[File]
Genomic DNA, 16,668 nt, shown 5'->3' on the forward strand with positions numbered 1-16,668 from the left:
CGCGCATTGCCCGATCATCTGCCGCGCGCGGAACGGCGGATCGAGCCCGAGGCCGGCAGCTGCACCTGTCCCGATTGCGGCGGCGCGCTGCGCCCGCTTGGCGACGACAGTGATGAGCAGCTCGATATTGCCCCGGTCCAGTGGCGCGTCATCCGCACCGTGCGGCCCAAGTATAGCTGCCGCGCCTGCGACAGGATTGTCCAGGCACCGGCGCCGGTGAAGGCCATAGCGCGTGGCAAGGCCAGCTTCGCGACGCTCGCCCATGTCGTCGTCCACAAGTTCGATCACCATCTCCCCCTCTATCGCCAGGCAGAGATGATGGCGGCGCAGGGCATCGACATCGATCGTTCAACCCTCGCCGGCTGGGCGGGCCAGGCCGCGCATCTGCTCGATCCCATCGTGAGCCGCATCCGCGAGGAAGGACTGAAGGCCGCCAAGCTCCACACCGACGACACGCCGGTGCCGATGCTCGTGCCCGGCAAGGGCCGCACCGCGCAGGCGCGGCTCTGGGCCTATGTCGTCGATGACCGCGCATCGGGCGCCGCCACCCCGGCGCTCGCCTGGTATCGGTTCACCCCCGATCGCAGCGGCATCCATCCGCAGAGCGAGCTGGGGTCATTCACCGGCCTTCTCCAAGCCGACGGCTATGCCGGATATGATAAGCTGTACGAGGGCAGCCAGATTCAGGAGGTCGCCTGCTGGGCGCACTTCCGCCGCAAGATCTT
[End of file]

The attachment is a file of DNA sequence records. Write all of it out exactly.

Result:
Genomic DNA, 16,668 nt, shown 5'->3' on the forward strand with positions numbered 1-16,668 from the left:
CGCGCATTGCCCGATCATCTGCCGCGCGCGGAACGGCGGATCGAGCCCGAGGCCGGCAGCTGCACCTGTCCCGATTGCGGCGGCGCGCTGCGCCCGCTTGGCGACGACAGTGATGAGCAGCTCGATATTGCCCCGGTCCAGTGGCGCGTCATCCGCACCGTGCGGCCCAAGTATAGCTGCCGCGCCTGCGACAGGATTGTCCAGGCACCGGCGCCGGTGAAGGCCATAGCGCGTGGCAAGGCCAGCTTCGCGACGCTCGCCCATGTCGTCGTCCACAAGTTCGATCACCATCTCCCCCTCTATCGCCAGGCAGAGATGATGGCGGCGCAGGGCATCGACATCGATCGTTCAACCCTCGCCGGCTGGGCGGGCCAGGCCGCGCATCTGCTCGATCCCATCGTGAGCCGCATCCGCGAGGAAGGACTGAAGGCCGCCAAGCTCCACACCGACGACACGCCGGTGCCGATGCTCGTGCCCGGCAAGGGCCGCACCGCGCAGGCGCGGCTCTGGGCCTATGTCGTCGATGACCGCGCATCGGGCGCCGCCACCCCGGCGCTCGCCTGGTATCGGTTCACCCCCGATCGCAGCGGCATCCATCCGCAGAGCGAGCTGGGGTCATTCACCGGCCTTCTCCAAGCCGACGGCTATGCCGGATATGATAAGCTGTACGAGGGCAGCCAGATTCAGGAGGTCGCCTGCTGGGCGCACTTCCGCCGCAAGATCTT